Public told to retake PCR tests after 43,000 suspected false negatives

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NHS Test and Trace have suspended testing operations provided by Immensa Health Clinic Ltd at its laboratory in Wolverhampton, following an investigation into reports of people receiving negative PCR test results after they have previously tested positive using lateral flow tests - Google Maps
NHS Test and Trace have suspended testing operations provided by Immensa Health Clinic Ltd at its laboratory in Wolverhampton, following an investigation into reports of people receiving negative PCR test results after they have previously tested positive using lateral flow tests - Google Maps

Members of the public have been urged to book for further testing after 43,000 PCR tests at government-run sites resulted in false negatives.

NHS Test and Trace have suspended testing operations provided by Immensa Health Clinic Ltd at its laboratory in Wolverhampton, following an investigation into reports of people receiving negative PCR test results after they have previously tested positive using lateral flow tests.

The majority of those affected appear to be from the south west of England, but people in Wales and the south east are also understood to be impacted.

An investigation led by the UK Health Security Agency (UKHSA) is underway attempting to confirm the cause of the problem, but early indications predict that more than 10 per cent of the 400,000 samples processed by the lab could be wrong.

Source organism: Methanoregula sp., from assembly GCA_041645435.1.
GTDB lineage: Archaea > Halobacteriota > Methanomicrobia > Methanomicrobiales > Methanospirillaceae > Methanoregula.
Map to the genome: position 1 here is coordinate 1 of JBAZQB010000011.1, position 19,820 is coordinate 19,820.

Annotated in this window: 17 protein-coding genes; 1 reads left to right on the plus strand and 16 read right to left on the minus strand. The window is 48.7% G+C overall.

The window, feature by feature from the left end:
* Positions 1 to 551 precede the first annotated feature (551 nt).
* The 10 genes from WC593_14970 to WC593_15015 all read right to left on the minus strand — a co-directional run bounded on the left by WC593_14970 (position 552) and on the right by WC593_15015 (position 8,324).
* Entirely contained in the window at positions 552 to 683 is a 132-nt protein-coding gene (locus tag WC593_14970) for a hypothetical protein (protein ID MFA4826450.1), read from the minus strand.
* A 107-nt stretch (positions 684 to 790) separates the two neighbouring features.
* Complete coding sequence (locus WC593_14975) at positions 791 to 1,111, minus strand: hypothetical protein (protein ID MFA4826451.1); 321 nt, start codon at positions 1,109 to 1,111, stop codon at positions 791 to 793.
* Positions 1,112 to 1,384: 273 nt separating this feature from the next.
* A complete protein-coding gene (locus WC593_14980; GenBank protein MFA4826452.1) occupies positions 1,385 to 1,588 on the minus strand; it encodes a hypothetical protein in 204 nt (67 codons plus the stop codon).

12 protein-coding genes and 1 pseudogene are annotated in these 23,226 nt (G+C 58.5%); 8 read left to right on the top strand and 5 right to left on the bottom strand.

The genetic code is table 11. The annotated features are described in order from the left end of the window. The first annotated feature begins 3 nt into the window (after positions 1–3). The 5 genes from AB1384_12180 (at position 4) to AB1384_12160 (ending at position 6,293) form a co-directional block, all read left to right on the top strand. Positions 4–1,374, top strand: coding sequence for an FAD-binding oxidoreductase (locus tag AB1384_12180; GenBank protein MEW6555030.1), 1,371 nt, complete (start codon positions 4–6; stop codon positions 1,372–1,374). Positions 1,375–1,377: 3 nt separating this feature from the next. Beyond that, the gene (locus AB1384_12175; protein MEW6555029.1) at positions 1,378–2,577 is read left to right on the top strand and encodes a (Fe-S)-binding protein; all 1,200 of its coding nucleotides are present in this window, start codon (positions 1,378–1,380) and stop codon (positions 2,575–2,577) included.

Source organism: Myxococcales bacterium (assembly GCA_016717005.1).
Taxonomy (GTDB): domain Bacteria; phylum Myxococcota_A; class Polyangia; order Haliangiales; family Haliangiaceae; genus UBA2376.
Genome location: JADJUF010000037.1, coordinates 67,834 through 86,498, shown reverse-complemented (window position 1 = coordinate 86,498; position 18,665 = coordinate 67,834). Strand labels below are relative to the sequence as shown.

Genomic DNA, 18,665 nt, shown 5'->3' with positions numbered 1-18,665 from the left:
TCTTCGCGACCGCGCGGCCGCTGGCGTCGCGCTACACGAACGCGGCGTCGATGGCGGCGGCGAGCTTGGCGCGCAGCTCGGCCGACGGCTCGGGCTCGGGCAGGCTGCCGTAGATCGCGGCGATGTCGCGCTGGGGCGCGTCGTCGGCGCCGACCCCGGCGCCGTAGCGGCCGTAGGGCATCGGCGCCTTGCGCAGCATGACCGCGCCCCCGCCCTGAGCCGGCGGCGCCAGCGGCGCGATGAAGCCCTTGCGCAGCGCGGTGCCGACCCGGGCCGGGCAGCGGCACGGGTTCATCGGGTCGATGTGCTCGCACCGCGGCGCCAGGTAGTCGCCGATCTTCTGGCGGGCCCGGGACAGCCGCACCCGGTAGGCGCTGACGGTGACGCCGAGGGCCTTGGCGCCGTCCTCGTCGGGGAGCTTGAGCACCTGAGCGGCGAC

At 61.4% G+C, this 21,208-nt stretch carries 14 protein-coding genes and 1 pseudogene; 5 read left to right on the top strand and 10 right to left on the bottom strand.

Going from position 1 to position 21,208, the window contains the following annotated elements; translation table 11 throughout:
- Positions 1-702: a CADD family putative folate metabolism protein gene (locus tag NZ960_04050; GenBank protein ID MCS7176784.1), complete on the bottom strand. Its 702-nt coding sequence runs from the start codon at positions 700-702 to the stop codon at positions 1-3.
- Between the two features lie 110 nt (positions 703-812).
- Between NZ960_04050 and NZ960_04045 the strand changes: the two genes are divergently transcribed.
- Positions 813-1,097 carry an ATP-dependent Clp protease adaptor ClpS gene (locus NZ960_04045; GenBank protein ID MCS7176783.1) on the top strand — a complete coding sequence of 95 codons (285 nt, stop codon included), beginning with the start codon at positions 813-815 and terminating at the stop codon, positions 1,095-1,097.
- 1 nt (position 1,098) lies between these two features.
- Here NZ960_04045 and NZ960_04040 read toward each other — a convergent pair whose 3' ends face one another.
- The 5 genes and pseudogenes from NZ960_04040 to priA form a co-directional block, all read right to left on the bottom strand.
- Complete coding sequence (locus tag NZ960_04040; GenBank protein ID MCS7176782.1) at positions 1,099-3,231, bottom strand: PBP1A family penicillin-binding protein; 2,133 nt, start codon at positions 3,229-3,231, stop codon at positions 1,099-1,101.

The agency estimated 43,000 people may have been given incorrect negative PCR test results between Sep 8 and Oct 12.

A spokesman said: "This is an isolated incident attributed to one laboratory but all samples are now being redirected to other laboratories."

NHS Test and Trace is now contacting the people that could still be infectious to advise them to take another test.

Close contacts who are symptomatic will also be advised to take a test in line with normal practice.

Dr Will Welfare, Public Health Incident Director, UKHSA: "We have recently seen a rising number of positive LFD results subsequently testing negative on PCR.

"As a result of our investigation, we are working with NHS Test and Trace and the company to determine the laboratory technical issues which have led to inaccurate PCR results being issued to people.

"We have immediately suspended testing at this laboratory while we continue the investigation."

A video in January as a result of a Sun investigation purported to show workers at the lab scuffling inside the West Midlands base.

A video purporting to show staff at the Immensa Health Clinic fighting - The Sun
A video purporting to show staff at the Immensa Health Clinic fighting - The Sun

Immensa and its Italian owners Dante did not comment at the time, and it is not clear if any action was taken.

Andrea Riposati, CEO of Immensa Health Clinic Ltd, said: "We are fully collaborating with UKHSA on this matter. Quality is paramount for us.

"We have proudly analyzed more than 2.5million samples for NHS Test and Trace, working closely with the great teams at DHSC and UKHSA.

"We do not wish this matter or anything else to tarnish the amazing work done by the UK in this pandemic."